I couldn't have found a place to retire that is situated much farther from my sister's home in Florida. I will travel from the northwest corner of the country down to the Gulf coast of Florida, not quite as far south as the Florida keys, but close. Between now and then, I need to pack and try to keep myself from getting sick. It seems that many of my friends have caught some kind of a respiratory virus that has them coughing and generally not feeling well. Often when I travel I end up getting a cold from stress and the proximity of lots of other people's germs. Not to mention that it wouldn't be much fun to arrive in warm and sunny Florida and be unwell. Norma Jean is looking forward to me visiting and not bringing any unwanted guests.
Last year I visited my sister during January, and this year it's a month later, but I am sure glad I'm not there right now. It's been unseasonably cold there, and when I talk with Norma Jean on video chat, she's bundled up and complaining about the cold. By midweek it will be even colder there, with the high temperatures in Florida actually forecast to be colder than it is here! It's been a really wacky winter so far, with us in the usually wet Pacific Northwest going weeks and weeks without any rain, and the northeast part of the country receiving storm after wintery storm. Some of my blogging friends who live in that part of the country have posted pictures that make me glad to be living here. As pretty as the snow is, subzero temperatures and wind do NOT appeal to me.
When I lived in Colorado, I loved to go cross-country skiing and sometimes could do it from my front door. There was a small park close by, and I remember times I'd strap on my skis and go out for a few laps around the park. It might have been very cold, but I didn't feel it because I was exercising, and I learned not to overdress, as I would be quite warm within just a few minutes. It's a little different here, since it's much more humid, and when my fingers get cold, it takes quite a lot of exercise before they warm up.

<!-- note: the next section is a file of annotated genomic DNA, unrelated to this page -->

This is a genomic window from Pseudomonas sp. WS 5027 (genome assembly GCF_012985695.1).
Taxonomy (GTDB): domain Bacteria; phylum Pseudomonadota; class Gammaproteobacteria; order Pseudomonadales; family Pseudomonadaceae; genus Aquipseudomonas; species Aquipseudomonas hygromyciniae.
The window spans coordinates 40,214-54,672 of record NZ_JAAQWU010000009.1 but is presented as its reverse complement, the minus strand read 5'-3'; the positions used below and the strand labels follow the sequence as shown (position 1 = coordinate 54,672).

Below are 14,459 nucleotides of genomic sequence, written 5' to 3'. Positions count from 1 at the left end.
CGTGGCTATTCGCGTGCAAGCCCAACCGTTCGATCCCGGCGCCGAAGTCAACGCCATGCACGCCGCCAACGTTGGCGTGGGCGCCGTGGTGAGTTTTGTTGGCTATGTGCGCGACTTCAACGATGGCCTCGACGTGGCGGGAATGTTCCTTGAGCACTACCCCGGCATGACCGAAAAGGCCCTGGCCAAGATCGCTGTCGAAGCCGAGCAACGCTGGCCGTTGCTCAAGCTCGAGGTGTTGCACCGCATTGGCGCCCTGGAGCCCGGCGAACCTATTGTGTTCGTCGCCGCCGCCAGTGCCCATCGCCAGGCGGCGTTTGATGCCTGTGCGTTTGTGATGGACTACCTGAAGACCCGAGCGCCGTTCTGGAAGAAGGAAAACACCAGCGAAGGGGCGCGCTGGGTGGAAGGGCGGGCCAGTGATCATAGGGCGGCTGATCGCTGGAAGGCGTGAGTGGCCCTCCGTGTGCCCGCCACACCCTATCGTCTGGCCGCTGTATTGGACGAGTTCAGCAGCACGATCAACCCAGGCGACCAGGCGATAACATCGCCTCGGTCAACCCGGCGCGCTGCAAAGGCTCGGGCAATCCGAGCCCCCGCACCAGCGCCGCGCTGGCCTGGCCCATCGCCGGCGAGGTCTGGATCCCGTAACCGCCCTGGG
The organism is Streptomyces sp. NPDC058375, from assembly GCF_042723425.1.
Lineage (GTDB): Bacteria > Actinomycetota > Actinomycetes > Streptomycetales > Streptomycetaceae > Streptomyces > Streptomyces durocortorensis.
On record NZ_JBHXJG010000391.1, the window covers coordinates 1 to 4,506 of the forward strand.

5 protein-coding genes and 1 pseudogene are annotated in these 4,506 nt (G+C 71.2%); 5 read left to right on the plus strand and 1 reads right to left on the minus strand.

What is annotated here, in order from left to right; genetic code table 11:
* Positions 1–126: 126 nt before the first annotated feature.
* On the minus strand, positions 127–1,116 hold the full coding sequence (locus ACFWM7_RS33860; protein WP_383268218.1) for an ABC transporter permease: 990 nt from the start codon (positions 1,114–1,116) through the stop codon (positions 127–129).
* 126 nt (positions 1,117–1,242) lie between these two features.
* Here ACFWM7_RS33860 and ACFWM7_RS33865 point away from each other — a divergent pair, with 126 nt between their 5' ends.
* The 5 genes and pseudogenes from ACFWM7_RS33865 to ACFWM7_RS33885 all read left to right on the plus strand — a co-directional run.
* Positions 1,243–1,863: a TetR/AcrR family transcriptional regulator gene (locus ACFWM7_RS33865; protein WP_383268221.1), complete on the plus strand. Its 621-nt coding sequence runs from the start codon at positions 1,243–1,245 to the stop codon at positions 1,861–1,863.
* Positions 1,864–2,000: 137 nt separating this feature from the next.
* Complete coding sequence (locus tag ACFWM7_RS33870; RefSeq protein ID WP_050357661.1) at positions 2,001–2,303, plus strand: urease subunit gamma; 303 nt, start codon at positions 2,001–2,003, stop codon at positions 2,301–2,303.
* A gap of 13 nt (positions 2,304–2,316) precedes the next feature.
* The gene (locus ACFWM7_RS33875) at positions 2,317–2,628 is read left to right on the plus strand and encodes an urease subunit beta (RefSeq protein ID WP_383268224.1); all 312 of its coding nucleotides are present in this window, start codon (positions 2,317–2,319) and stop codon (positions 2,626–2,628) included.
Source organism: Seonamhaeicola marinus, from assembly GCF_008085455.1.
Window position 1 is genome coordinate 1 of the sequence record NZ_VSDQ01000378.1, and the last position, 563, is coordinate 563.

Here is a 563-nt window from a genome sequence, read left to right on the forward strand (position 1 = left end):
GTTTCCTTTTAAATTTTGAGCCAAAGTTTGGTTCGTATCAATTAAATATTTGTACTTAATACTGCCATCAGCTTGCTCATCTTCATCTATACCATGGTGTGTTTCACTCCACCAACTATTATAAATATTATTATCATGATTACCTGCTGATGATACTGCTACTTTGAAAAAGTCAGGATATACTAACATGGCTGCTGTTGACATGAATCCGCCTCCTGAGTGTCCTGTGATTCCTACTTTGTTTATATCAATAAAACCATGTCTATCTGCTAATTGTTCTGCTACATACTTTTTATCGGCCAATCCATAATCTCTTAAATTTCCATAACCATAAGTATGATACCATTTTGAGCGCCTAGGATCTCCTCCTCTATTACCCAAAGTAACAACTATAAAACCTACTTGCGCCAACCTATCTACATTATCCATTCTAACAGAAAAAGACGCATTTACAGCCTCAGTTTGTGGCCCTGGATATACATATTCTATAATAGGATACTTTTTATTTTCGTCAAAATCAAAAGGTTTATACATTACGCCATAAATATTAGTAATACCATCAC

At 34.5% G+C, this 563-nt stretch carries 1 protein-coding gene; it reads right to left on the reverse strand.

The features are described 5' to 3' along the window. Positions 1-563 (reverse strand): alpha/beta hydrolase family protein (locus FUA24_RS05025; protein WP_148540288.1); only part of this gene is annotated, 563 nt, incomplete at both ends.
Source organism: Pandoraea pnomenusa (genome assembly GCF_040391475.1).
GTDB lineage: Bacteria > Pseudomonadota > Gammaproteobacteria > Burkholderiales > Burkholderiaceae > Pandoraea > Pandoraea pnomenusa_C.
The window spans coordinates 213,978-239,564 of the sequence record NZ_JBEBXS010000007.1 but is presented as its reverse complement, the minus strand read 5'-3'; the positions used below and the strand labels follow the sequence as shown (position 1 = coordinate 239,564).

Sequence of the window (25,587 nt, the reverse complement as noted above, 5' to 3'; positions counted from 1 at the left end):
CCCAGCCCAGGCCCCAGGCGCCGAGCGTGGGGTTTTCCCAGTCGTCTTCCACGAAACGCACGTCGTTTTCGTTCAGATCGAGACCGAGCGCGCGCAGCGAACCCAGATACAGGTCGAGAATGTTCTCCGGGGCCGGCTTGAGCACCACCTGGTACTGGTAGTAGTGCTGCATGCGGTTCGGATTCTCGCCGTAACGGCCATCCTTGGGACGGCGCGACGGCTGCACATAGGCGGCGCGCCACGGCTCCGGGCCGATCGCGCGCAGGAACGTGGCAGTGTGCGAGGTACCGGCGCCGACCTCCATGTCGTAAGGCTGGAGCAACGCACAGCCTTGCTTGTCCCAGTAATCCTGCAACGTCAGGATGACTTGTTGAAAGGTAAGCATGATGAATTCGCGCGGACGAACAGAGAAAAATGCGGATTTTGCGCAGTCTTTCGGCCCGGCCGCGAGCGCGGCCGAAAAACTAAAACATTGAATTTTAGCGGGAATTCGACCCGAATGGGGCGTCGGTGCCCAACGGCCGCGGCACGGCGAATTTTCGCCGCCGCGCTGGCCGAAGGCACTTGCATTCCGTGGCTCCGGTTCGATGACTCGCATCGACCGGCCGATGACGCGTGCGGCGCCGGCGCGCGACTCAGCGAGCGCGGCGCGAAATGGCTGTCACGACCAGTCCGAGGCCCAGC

That's one thing I still haven't mastered: the art of keeping my fingers warm on our winter hikes. Yesterday it was around freezing when I joined the Fairhaven walkers, and I was cold when we began walking. It took almost twenty minutes of exercise before my fingers were warm. It's the same thing on our hikes: I can be warm and toasty everywhere and then we stop for lunch. By the time I've eaten, my fingers are frozen, and it takes quite awhile before they get warm again. I've tried mittens (which must be removed in order to manage my lunch), layers, but nothing really works all that well. Of course, this topic is discussed by all of us, as we are in the same predicament, and the only thing that seems to work consistently are hand warmers. These are little disposable packets that, when opened, generate heat for awhile. I've tried them before, but I stubbornly continue to try to find a glove/mitten configuration that works. I know there must be one.
When it gets cold outside, I worry about the animals that must try to find shelter in order to survive. Many wild creatures have adapted to humans well enough that they take advantage of warm crawl spaces and other nooks and crannies. There are several feral cats that take advantage of our apartment complex's outdoor porches, and I've disturbed a few now and then when I leave in the dark. I've started leaving food for one of them, who always runs down the stairs when I approach, but if I talk to it, the cat will talk back for a moment or two before retreating. I think we have an understanding. I put a blanket out last night near a chair that the cat seems to have adopted, along with fresh water. Cans of tuna fish disappear, and although I have no way of knowing for sure that the cat is the one eating it, I like to think it is.
Since I will be gone for almost two weeks, of course I worry that the cat will miss me. But I must remember that it got along just fine before I discovered it, and it will be fine while I'm gone. But I do really wish that all the animals that don't have warm and safe places to stay could be looked after by those of us who are distressed by the suffering of our fellow creatures. I've seen enough pain in the world that being able to alleviate even a tiny bit of it affords me a bit of comfort.
I know this tendency I have to worry about things I cannot change is counterproductive. In order to distract myself I go about my life trying to focus on the positive aspects of the world around me, which is a pretty wonderful place, after all. I've got good books to read, movies to see with dear friends, and a social circle that sustains me. My virtual online friends also give me numerous different ways to look at the world, all of which enrich my life. Until next Sunday, I look forward to reading about your adventures before I take off on one of my own.